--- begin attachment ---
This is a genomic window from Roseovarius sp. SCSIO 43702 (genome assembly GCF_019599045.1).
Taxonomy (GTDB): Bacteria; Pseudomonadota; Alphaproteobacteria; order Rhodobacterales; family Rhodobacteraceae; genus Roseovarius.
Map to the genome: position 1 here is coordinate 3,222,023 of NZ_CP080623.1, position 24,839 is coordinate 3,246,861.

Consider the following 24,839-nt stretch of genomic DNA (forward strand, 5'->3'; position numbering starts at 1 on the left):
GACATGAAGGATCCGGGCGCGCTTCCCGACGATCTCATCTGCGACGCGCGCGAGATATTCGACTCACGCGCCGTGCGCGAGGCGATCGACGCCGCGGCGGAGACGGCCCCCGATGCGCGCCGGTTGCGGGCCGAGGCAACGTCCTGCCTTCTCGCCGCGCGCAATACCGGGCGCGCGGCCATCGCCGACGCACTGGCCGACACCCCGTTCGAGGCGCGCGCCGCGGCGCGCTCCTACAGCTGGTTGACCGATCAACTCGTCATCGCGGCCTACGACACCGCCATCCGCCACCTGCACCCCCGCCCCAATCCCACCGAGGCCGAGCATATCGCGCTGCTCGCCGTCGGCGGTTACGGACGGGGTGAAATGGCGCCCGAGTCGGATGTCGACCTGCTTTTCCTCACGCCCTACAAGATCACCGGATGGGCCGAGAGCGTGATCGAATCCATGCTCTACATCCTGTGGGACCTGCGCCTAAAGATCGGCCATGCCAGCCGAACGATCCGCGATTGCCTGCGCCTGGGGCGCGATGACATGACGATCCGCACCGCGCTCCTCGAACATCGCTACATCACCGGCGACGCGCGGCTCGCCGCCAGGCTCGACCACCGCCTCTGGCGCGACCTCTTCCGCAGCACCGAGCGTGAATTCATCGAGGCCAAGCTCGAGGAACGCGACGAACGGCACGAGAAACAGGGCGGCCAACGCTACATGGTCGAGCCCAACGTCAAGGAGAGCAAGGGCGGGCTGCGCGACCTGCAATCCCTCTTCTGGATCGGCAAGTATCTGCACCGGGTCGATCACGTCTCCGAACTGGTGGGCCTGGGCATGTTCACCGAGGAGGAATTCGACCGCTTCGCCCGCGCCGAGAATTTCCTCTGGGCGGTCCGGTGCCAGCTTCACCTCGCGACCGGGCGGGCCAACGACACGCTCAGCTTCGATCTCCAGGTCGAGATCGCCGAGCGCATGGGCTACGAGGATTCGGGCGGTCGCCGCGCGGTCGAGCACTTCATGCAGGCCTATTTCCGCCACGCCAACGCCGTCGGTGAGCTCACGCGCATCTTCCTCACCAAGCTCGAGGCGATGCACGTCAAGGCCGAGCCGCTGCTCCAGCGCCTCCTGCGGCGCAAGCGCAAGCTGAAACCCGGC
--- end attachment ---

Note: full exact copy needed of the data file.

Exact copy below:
This is a genomic window from Roseovarius sp. SCSIO 43702 (genome assembly GCF_019599045.1).
Taxonomy (GTDB): Bacteria; Pseudomonadota; Alphaproteobacteria; order Rhodobacterales; family Rhodobacteraceae; genus Roseovarius.
Map to the genome: position 1 here is coordinate 3,222,023 of NZ_CP080623.1, position 24,839 is coordinate 3,246,861.

Consider the following 24,839-nt stretch of genomic DNA (forward strand, 5'->3'; position numbering starts at 1 on the left):
GACATGAAGGATCCGGGCGCGCTTCCCGACGATCTCATCTGCGACGCGCGCGAGATATTCGACTCACGCGCCGTGCGCGAGGCGATCGACGCCGCGGCGGAGACGGCCCCCGATGCGCGCCGGTTGCGGGCCGAGGCAACGTCCTGCCTTCTCGCCGCGCGCAATACCGGGCGCGCGGCCATCGCCGACGCACTGGCCGACACCCCGTTCGAGGCGCGCGCCGCGGCGCGCTCCTACAGCTGGTTGACCGATCAACTCGTCATCGCGGCCTACGACACCGCCATCCGCCACCTGCACCCCCGCCCCAATCCCACCGAGGCCGAGCATATCGCGCTGCTCGCCGTCGGCGGTTACGGACGGGGTGAAATGGCGCCCGAGTCGGATGTCGACCTGCTTTTCCTCACGCCCTACAAGATCACCGGATGGGCCGAGAGCGTGATCGAATCCATGCTCTACATCCTGTGGGACCTGCGCCTAAAGATCGGCCATGCCAGCCGAACGATCCGCGATTGCCTGCGCCTGGGGCGCGATGACATGACGATCCGCACCGCGCTCCTCGAACATCGCTACATCACCGGCGACGCGCGGCTCGCCGCCAGGCTCGACCACCGCCTCTGGCGCGACCTCTTCCGCAGCACCGAGCGTGAATTCATCGAGGCCAAGCTCGAGGAACGCGACGAACGGCACGAGAAACAGGGCGGCCAACGCTACATGGTCGAGCCCAACGTCAAGGAGAGCAAGGGCGGGCTGCGCGACCTGCAATCCCTCTTCTGGATCGGCAAGTATCTGCACCGGGTCGATCACGTCTCCGAACTGGTGGGCCTGGGCATGTTCACCGAGGAGGAATTCGACCGCTTCGCCCGCGCCGAGAATTTCCTCTGGGCGGTCCGGTGCCAGCTTCACCTCGCGACCGGGCGGGCCAACGACACGCTCAGCTTCGATCTCCAGGTCGAGATCGCCGAGCGCATGGGCTACGAGGATTCGGGCGGTCGCCGCGCGGTCGAGCACTTCATGCAGGCCTATTTCCGCCACGCCAACGCCGTCGGTGAGCTCACGCGCATCTTCCTCACCAAGCTCGAGGCGATGCACGTCAAGGCCGAGCCGCTGCTCCAGCGCCTCCTGCGGCGCAAGCGCAAGCTGAAACCCGGC